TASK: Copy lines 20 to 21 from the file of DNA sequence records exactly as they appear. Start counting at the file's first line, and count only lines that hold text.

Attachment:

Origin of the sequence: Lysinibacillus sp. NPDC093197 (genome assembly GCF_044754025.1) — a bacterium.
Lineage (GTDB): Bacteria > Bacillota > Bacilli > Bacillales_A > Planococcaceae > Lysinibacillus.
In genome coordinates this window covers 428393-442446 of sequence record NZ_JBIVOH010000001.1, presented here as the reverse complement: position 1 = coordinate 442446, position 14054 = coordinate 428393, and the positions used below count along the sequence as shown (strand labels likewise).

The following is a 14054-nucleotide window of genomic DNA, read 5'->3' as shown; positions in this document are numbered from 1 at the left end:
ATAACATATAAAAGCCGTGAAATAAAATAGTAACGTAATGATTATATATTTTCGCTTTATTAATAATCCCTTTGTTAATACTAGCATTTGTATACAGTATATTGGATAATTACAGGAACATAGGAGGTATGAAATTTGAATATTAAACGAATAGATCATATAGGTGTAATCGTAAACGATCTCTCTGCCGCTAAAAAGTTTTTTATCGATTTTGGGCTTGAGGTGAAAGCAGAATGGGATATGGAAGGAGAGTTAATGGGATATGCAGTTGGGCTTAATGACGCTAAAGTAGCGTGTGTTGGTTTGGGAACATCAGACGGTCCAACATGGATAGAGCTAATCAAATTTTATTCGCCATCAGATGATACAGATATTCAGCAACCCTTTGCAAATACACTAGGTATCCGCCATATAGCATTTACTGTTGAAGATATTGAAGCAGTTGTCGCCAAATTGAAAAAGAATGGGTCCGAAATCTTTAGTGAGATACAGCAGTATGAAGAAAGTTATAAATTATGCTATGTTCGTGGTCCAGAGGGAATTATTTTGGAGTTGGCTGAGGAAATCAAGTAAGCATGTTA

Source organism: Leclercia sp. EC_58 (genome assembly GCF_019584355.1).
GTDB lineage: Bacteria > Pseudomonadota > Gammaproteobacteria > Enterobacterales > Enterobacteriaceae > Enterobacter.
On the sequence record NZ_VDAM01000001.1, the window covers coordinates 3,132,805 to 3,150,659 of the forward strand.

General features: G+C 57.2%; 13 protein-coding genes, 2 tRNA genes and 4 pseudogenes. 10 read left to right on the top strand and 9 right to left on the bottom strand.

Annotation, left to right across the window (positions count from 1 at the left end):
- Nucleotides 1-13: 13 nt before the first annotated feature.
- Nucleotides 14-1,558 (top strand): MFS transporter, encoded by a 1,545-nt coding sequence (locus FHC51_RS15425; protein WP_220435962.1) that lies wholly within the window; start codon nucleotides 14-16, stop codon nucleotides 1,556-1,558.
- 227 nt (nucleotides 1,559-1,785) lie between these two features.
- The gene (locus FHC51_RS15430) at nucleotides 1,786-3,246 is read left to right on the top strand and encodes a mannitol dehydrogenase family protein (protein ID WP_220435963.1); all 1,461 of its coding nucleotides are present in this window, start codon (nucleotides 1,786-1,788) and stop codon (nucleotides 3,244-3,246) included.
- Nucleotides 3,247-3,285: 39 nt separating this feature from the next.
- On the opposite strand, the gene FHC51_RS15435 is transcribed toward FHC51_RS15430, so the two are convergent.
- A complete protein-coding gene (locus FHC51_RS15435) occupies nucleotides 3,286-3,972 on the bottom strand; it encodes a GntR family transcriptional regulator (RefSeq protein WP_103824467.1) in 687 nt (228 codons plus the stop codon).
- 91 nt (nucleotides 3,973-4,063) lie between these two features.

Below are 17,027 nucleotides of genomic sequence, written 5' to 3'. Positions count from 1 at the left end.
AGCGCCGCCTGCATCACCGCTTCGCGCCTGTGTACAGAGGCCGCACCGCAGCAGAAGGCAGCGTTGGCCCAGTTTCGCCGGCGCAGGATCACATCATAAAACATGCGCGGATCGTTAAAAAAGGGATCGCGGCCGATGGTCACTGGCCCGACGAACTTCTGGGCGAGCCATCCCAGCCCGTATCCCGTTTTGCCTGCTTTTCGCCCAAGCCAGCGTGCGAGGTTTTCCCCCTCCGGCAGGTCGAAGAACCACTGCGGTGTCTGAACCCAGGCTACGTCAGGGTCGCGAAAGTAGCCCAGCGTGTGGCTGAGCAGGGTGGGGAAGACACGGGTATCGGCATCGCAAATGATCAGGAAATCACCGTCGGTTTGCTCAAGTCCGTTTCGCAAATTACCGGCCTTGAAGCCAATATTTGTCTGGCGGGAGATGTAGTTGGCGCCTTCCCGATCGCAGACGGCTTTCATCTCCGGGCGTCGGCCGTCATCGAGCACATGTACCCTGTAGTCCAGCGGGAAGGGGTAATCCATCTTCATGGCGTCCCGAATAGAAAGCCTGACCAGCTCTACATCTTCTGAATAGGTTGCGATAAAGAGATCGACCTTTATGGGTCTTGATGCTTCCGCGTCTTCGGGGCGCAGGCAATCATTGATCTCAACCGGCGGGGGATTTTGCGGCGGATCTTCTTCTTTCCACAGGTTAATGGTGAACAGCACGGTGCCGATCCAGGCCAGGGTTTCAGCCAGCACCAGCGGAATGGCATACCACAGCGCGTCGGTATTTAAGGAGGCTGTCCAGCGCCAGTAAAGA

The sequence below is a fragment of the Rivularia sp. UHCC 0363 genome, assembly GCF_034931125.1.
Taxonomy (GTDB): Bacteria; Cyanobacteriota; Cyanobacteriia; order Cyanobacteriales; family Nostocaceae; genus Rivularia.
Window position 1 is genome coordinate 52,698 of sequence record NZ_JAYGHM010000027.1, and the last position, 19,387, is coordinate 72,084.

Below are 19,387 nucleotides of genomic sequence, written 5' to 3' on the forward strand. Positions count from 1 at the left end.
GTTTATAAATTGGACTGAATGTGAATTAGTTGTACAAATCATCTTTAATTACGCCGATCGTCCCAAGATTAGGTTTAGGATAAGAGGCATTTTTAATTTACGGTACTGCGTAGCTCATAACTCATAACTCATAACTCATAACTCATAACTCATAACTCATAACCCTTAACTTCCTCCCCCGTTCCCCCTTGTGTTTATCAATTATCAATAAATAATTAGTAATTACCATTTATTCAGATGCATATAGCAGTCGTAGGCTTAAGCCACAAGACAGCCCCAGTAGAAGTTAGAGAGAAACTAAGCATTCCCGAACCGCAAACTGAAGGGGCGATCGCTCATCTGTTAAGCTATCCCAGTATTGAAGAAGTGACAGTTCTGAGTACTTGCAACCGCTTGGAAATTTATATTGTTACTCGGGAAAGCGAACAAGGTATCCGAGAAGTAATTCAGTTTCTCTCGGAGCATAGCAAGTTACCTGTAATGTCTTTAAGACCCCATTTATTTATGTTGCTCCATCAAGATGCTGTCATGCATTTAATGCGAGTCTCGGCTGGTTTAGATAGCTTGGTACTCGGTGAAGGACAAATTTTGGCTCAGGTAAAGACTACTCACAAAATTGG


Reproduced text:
AGCGCCGCCTGCATCACCGCTTCGCGCCTGTGTACAGAGGCCGCACCGCAGCAGAAGGCAGCGTTGGCCCAGTTTCGCCGGCGCAGGATCACATCATAAAACATGCGCGGATCGTTAAAAAAGGGATCGCGGCCGATGGTCACTGGCCCGACGAACTTCTGGGCGAGCCATCCCAGCCCGTATCCCGTTTTGCCTGCTTTTCGCCCAAGCCAGCGTGCGAGGTTTTCCCCCTCCGGCAGGTCGAAGAACCACTGCGGTGTCTGAACCCAGGCTACGTCAGGGTCGCGAAAGTAGCCCAGCGTGTGGCTGAGCAGGGTGGGGAAGACACGGGTATCGGCATCGCAAATGATCAGGAAATCACCGTCGGTTTGCTCAAGTCCGTTTCGCAAATTACCGGCCTTGAAGCCAATATTTGTCTGGCGGGAGATGTAGTTGGCGCCTTCCCGATCGCAGACGGCTTTCATCTCCGGGCGTCGGCCGTCATCGAGCACATGTACCCTGTAGTCCAGCGGGAAGGGGTAATCCATCTTCATGGCGTCCCGAATAGAAAGCCTGACCAGCTCTACATCTTCTGAATAGGTTGCGATAAAGAGATCGACCTTTATGGGTCTTGATGCTTCCGCGTCTTCGGGGCGCAGGCAATCATTGATCTCAACCGGCGGGGGATTTTGCGGCGGATCTTCTTCTTTCCACAGGTTAATGGTGAACAGCACGGTGCCGATCCAGGCCAGGGTTTCAGCCAGCACCAGCGGAATGGCATACCACAGCGCGTCGGTATTTAAGGAGGCTGTCCAGCGCCAGTAAAGA

The sequence below is a fragment of the Rivularia sp. UHCC 0363 genome, assembly GCF_034931125.1.